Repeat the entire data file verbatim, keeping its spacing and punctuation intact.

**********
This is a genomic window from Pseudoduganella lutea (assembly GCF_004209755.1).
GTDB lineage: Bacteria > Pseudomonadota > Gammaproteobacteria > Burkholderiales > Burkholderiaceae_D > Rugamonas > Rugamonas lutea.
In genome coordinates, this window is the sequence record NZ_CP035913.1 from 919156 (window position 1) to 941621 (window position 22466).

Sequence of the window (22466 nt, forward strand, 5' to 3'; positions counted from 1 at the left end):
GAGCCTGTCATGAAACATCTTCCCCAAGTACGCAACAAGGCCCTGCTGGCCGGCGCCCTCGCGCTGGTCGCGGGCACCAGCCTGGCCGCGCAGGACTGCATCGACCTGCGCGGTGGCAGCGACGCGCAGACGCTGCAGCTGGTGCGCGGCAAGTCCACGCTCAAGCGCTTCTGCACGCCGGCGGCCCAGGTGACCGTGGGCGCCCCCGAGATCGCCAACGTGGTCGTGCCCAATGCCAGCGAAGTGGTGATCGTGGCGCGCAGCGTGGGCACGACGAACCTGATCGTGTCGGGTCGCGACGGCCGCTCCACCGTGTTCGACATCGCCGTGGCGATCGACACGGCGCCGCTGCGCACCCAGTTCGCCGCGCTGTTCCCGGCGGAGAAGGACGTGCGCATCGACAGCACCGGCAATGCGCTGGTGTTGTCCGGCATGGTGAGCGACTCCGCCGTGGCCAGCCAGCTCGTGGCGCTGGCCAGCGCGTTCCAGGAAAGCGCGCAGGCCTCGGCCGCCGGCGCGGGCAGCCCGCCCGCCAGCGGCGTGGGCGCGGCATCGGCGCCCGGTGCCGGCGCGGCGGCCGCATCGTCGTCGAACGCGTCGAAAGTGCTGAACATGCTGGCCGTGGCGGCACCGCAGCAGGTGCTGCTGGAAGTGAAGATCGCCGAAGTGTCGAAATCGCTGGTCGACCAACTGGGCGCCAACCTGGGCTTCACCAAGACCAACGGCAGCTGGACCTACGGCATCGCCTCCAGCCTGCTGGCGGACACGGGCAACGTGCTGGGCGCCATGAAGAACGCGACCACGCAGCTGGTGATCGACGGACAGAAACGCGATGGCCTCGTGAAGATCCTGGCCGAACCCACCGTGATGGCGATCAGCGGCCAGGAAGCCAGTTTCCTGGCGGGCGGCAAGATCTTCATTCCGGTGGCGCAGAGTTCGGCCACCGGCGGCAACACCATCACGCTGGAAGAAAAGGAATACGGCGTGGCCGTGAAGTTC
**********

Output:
This is a genomic window from Pseudoduganella lutea (assembly GCF_004209755.1).
GTDB lineage: Bacteria > Pseudomonadota > Gammaproteobacteria > Burkholderiales > Burkholderiaceae_D > Rugamonas > Rugamonas lutea.
In genome coordinates, this window is the sequence record NZ_CP035913.1 from 919156 (window position 1) to 941621 (window position 22466).

Sequence of the window (22466 nt, forward strand, 5' to 3'; positions counted from 1 at the left end):
GAGCCTGTCATGAAACATCTTCCCCAAGTACGCAACAAGGCCCTGCTGGCCGGCGCCCTCGCGCTGGTCGCGGGCACCAGCCTGGCCGCGCAGGACTGCATCGACCTGCGCGGTGGCAGCGACGCGCAGACGCTGCAGCTGGTGCGCGGCAAGTCCACGCTCAAGCGCTTCTGCACGCCGGCGGCCCAGGTGACCGTGGGCGCCCCCGAGATCGCCAACGTGGTCGTGCCCAATGCCAGCGAAGTGGTGATCGTGGCGCGCAGCGTGGGCACGACGAACCTGATCGTGTCGGGTCGCGACGGCCGCTCCACCGTGTTCGACATCGCCGTGGCGATCGACACGGCGCCGCTGCGCACCCAGTTCGCCGCGCTGTTCCCGGCGGAGAAGGACGTGCGCATCGACAGCACCGGCAATGCGCTGGTGTTGTCCGGCATGGTGAGCGACTCCGCCGTGGCCAGCCAGCTCGTGGCGCTGGCCAGCGCGTTCCAGGAAAGCGCGCAGGCCTCGGCCGCCGGCGCGGGCAGCCCGCCCGCCAGCGGCGTGGGCGCGGCATCGGCGCCCGGTGCCGGCGCGGCGGCCGCATCGTCGTCGAACGCGTCGAAAGTGCTGAACATGCTGGCCGTGGCGGCACCGCAGCAGGTGCTGCTGGAAGTGAAGATCGCCGAAGTGTCGAAATCGCTGGTCGACCAACTGGGCGCCAACCTGGGCTTCACCAAGACCAACGGCAGCTGGACCTACGGCATCGCCTCCAGCCTGCTGGCGGACACGGGCAACGTGCTGGGCGCCATGAAGAACGCGACCACGCAGCTGGTGATCGACGGACAGAAACGCGATGGCCTCGTGAAGATCCTGGCCGAACCCACCGTGATGGCGATCAGCGGCCAGGAAGCCAGTTTCCTGGCGGGCGGCAAGATCTTCATTCCGGTGGCGCAGAGTTCGGCCACCGGCGGCAACACCATCACGCTGGAAGAAAAGGAATACGGCGTGGCCGTGAAGTTC